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  • John Thavis

War of words heats up as Vatican counts down to synod

Updated: Apr 15, 2020

Journalists often exaggerate conflict at the Vatican. But it’s no exaggeration to say that sharp battle lines are being drawn for the October Synod of Bishops, in particular on the issue of Communion for divorced and remarried Catholics.

This week saw several leading cardinals and Vatican officials weigh in on the “No” side, with the imminent publication of two new books on the topic. Among them were two leading Roman Curia officials – German Cardinal Gerhard Müller, prefect of the Congregation for the Doctrine of the Faith, and Australian Cardinal George Pell, head of the Vatican’s new Secretariat for the Economy.

Specifically, they took issue with Cardinal Walter Kasper, who was selected by Pope Francis to address the world’s cardinals last February. Kasper proposed that the church find ways to allow divorced and civilly remarried Catholics to receive Communion, arguing that the Eucharist should be a spiritual “life raft” for those who need it most.

There are two ways of looking at these developments. For some, it’s part of the open and lively debate that Pope Francis desired when he chose the synod’s theme (the family) and called for a more merciful and pastoral approach on the issue of divorced Catholics.

Others see it as pre-emptive strike by doctrinal hardliners, an attempt to mark certain options as off-limits even before the bishops arrive in Rome to begin deliberations. Their argument is not that the church shouldn’t admit divorced and remarried to Communion, but that it cannot do so without breaking with the teachings of Christ and the church.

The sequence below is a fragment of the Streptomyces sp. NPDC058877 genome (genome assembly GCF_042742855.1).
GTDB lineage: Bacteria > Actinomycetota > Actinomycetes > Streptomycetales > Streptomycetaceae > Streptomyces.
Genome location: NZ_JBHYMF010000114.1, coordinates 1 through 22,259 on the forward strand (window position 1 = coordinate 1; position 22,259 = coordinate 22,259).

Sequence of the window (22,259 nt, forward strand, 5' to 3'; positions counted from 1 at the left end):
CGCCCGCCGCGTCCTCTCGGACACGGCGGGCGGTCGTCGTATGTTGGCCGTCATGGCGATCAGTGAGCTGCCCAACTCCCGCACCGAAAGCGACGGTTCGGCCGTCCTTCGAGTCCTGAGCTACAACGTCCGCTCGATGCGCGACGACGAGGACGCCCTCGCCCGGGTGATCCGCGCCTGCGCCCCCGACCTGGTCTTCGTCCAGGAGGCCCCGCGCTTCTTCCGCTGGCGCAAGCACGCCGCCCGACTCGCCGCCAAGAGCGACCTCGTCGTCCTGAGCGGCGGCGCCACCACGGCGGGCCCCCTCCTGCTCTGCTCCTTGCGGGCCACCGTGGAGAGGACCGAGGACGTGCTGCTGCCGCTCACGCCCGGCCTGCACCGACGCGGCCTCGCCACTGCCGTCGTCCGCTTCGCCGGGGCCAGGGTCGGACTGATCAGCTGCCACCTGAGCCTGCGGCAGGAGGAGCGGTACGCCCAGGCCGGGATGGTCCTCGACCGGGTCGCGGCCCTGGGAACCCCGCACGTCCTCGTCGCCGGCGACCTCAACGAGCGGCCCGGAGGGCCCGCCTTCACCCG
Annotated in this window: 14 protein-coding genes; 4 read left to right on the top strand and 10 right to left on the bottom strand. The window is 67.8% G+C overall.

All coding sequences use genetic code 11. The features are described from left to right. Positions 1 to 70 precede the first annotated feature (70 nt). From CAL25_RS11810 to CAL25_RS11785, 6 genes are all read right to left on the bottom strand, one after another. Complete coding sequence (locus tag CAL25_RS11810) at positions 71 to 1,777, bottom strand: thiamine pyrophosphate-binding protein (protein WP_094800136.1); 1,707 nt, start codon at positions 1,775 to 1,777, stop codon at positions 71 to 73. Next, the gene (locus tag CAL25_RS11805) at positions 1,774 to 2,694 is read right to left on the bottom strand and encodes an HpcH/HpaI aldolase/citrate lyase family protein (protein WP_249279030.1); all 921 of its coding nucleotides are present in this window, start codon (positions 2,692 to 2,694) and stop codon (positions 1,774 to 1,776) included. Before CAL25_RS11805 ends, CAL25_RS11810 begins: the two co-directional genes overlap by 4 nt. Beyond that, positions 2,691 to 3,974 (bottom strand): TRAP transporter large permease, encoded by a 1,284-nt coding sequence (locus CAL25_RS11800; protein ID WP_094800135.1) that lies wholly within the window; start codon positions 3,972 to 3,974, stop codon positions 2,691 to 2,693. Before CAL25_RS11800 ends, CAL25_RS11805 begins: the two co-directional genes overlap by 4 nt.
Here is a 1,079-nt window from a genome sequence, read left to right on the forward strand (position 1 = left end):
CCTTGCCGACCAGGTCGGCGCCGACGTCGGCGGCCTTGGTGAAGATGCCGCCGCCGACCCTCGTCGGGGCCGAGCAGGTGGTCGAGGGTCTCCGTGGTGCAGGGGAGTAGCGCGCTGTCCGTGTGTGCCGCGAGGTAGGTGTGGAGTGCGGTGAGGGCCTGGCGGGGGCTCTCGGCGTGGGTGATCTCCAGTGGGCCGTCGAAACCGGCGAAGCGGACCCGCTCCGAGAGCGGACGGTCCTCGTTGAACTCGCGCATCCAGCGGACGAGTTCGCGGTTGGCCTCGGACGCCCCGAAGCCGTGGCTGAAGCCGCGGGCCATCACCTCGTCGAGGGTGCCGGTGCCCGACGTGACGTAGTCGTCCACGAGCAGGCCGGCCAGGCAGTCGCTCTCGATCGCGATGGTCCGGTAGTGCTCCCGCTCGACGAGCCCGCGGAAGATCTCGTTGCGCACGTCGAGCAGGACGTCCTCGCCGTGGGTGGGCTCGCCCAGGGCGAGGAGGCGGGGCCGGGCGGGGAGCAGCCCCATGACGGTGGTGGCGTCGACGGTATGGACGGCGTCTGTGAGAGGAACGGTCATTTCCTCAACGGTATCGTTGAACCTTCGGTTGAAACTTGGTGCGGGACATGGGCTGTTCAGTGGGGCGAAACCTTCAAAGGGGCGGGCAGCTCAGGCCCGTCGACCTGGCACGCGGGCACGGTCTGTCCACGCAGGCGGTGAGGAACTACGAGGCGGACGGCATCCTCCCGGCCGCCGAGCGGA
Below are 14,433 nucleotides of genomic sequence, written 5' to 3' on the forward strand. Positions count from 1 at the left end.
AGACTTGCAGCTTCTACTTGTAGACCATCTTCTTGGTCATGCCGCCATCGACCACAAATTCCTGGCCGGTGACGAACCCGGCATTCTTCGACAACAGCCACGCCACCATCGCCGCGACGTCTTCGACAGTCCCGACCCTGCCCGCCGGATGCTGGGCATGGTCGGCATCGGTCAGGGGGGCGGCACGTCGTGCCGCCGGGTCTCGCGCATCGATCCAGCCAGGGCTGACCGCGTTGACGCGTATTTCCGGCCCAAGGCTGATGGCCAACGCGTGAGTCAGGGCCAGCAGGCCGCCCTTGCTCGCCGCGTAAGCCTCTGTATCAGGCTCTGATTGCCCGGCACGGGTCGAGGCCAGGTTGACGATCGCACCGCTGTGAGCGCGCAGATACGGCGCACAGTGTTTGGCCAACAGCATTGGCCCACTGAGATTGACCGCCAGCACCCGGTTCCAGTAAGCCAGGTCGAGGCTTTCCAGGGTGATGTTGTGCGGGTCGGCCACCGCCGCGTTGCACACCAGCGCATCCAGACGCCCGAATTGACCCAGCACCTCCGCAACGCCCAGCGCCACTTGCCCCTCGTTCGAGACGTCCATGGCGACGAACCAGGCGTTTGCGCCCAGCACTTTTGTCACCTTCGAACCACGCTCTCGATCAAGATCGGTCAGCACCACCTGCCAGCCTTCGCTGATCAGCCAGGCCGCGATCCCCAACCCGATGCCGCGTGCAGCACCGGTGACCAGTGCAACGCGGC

As Cardinal Müller put it, a sacramental marriage is indissoluble, and Catholics whose “state of life contradicts the indissolubility of sacramental marriage” cannot be admitted to the Eucharist.

Pre-emptive strikes are not new for the Synod of Bishops. In 1985, then-Cardinal Joseph Ratzinger came out with a book-length interview on the state of the church that framed much of the discussion for that year’s extraordinary on the aftermath of Vatican II.

But by Vatican standards, this kind of open verbal warfare is unprecedented. Two comments by Cardinal Kasper, reported today in the Italian press, take it to a whole new level.

In an interview with the newspaper La Stampa, Kasper said he was blindsided by publication of the new books. “I was surprised. I learned about it only today from journalists – they were sent the text, not me. In all my academic life I’ve never experienced anything like this.”

And in an interview with another newspaper, Il Mattino, Kasper went farther, saying his critics appeared to want a “doctrinal war” at the synod, and that the target was not himself but “probably” Pope Francis.

“They claim to know on their own what the truth is. But Catholic doctrine is not a closed system, it is a living system that develops, as Vatican II taught us. They want to crystalize the truth in certain formulas,” Kasper was quoted as saying.

He added: “None of my cardinal brothers have spoken with me. I, on the other hand, have spoken twice with the Holy Father. I arranged everything with him. He was in agreement. What else can a cardinal do, other than stand with the pope? I am not the target, the target is someone else.”

Asked if the target was Pope Francis, Cardinal Kasper replied: “Probably yes.”

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